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Understanding the role Massachusetts played in both developing and resisting eugenics

Beacon Hill now has the opportunity to take steps that will make it possible for educators, students, and the general public to understand.

The names of some of the inmates listed in the records of the Massachusetts School for the Feeble-Minded in 1910. The State Archives are currently prohibited from acknowledging if records of their lives exist.Alex Green

As a former high school history teacher, I can think of few topics that are more important for young people to study than the frightening history of eugenics, the elimination of certain “undesirable” traits in the human race under the guise of public health and “race betterment.”

Beacon Hill now has the opportunity to take steps that will make it possible for educators, students, and the general public to understand the role Massachusetts played in both developing and resisting that idea.

The Senate has passed a budget amendment based on legislation put forward by Senator Mike Barrett and Representative Sean Garballey to fund a first-of-its kind commission that will study the history of state institutions for those with disabilities. If created, this commission, which would be led by disabled people, will undertake historical human rights work, including identifying the names of thousands of people buried anonymously in institutional graves.

At the same time, these lawmakers have put forward legislation (H.3150/S.2009) with Secretary of State William Galvin to ensure that many of those names can be made public, and that the commission’s work can be supported by citizens who are currently prevented from accessing historical documents.


Massachusetts was the first place in America to provide public education to children with intellectual disabilities and the first to embrace the idea that people with mental illness deserve humane state support. But in the late 19th century, those ideas morphed. Scientists, doctors, educators, and policymakers created an intricate network of surveillance and segregation, removing disabled people from their communities, often to prevent them from having children. Institutions for people with intellectual, developmental, and mental health disabilities — called state schools and state hospitals — were the centers of this activity.


Rotted doors front Howe Hall at the former Walter E. Fernald State School in Waltham on Dec. 6, 2017. Founded in 1848, the school made Massachusetts the first place in America to provide public education to children with intellectual disabilities.Jessica Rinaldi/Globe Staff/The Boston Globe

Based on my research, the Catholic Church kept state-sanctioned sterilization at bay, but our systems attracted people interested in those ideas. They visited from all over the world. When they returned home to their countries, they turned what they saw into policies ranging from Britain’s laws on “mental defectives” to the Nazi Holocaust.

In Massachusetts, a network of institutions housed tens of thousands of people. When my students interviewed former Governor Michael Dukakis in 2019 about his visits to these places in the early 1960s, his eyes welled. He described them in terms akin to concentration camps.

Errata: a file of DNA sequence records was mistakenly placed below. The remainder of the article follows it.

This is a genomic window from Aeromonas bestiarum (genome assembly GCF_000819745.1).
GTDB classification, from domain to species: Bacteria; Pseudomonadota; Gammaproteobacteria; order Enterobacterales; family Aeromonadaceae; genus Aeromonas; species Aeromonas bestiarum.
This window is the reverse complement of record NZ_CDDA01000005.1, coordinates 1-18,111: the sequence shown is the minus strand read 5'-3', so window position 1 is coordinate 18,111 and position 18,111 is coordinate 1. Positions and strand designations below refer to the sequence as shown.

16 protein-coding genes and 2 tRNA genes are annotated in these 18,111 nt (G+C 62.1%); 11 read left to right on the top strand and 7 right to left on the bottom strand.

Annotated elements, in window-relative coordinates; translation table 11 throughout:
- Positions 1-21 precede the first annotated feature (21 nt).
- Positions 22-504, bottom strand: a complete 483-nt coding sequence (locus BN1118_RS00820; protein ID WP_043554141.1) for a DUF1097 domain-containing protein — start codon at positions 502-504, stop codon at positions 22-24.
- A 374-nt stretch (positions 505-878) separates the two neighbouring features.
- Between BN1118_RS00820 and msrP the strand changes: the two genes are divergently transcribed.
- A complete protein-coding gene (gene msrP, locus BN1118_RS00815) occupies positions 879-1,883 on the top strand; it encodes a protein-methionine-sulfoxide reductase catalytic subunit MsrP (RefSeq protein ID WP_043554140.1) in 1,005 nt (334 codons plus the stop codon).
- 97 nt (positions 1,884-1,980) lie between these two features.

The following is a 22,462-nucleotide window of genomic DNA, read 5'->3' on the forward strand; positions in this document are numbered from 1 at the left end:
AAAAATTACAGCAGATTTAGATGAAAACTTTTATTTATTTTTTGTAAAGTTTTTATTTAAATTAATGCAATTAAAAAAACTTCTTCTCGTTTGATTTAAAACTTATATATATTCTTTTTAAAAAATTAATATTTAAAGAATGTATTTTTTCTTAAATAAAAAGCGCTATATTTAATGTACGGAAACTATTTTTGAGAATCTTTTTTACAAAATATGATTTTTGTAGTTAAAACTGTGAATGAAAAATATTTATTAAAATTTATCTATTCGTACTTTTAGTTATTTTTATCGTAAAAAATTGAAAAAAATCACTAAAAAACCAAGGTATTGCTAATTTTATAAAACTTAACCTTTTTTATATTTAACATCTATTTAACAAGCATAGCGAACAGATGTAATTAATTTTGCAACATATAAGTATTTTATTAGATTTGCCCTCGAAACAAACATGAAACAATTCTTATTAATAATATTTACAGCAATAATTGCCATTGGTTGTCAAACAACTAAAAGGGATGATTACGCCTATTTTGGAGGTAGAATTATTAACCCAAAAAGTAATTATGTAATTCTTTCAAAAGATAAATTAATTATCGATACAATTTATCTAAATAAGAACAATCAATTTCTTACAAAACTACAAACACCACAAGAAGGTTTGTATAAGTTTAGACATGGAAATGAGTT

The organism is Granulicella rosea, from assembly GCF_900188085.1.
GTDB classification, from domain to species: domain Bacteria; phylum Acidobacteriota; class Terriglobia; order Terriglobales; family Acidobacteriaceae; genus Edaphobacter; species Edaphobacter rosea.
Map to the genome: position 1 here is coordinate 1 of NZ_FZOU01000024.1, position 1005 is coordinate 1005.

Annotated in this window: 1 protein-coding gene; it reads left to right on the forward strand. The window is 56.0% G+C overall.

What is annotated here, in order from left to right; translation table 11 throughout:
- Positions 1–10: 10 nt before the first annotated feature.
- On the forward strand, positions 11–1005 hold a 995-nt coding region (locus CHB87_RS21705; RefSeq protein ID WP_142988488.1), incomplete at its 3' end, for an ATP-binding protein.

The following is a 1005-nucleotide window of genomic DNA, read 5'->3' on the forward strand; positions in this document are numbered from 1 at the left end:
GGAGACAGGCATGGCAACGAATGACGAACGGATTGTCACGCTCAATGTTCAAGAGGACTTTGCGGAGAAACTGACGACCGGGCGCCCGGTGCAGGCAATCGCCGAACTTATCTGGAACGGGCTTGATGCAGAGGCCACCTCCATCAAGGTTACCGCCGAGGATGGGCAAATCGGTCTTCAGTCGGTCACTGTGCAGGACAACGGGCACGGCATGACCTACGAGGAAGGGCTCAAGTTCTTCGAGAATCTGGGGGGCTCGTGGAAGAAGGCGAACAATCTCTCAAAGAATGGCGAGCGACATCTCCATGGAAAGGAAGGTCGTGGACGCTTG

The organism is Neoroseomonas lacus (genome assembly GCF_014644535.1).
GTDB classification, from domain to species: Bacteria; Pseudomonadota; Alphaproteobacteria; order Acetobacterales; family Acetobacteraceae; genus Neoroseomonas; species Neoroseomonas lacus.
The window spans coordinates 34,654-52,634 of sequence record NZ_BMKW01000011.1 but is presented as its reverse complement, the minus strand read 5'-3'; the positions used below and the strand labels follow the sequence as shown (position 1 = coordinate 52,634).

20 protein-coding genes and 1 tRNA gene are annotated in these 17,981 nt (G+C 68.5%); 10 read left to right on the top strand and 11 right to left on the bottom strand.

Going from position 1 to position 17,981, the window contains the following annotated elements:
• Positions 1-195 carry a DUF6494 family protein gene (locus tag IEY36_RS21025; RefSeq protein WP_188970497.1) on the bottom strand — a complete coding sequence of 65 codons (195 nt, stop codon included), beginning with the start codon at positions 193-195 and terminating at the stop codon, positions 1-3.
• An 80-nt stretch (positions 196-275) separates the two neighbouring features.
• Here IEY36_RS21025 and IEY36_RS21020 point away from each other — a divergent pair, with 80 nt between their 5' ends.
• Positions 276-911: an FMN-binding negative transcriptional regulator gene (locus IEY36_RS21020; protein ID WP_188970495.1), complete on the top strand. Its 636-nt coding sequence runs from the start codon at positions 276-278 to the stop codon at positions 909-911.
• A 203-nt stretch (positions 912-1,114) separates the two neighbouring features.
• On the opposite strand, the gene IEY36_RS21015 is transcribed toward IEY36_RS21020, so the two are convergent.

During that time, a remarkable coalition of mothers formed and fought back, launching a rights movement that led to federal intervention, major institutional reforms, and a still-contested process of deinstitutionalization.

Many people don’t know this history, and there are few ways for them to learn. State restrictions impede access to documents from these institutions in perpetuity. As a result, there is no official report of what happened and little way for teachers to connect this history to what is already known.

Meanwhile, thousands of people have stories to share, questions about ancestors who were residents of these state-run hospitals that need answering, and information that they have a right to know. Each day, I receive e-mails with two questions: How do I get documents about my family and how do I support this work?

My experience teaching project-based disability history suggests that there are thousands of educators and students who feel the same and will contribute to such an effort as citizen researchers. The next generation gets it. They want to help, and similar crowdsourcing efforts have worked nationwide.


But for that to happen, the legislation supported by Galvin is needed, because it allows for public inspection of documents on deceased individuals after 90 years. Massachusetts is an outlier among states in its prohibition on historical records access, which is why prominent groups like the Massachusetts Historical Society support this change.

Its impact on the work of a disability institutions commission is particularly acute. Without it, the commission’s efforts to locate individuals in anonymous graves will be for naught, because the public will only be allowed to see lists of blacked out names.

This is hard work. But the Legislature should pass the bill. Harvard University — where I teach — is doing that work, reckoning with their historical role in building and perpetuating slavery.

The Commonwealth can do the same with its history. The public is ready to take this up. Dozens of disability and historical groups are committed to supporting this effort, which will strengthen the collective knowledge needed to build a strong, caring, educated, democratic society. The Legislature has the chance to meet that groundswell with open arms, and it is a chance that must not be missed.

Alex Green teaches at the Harvard Kennedy School.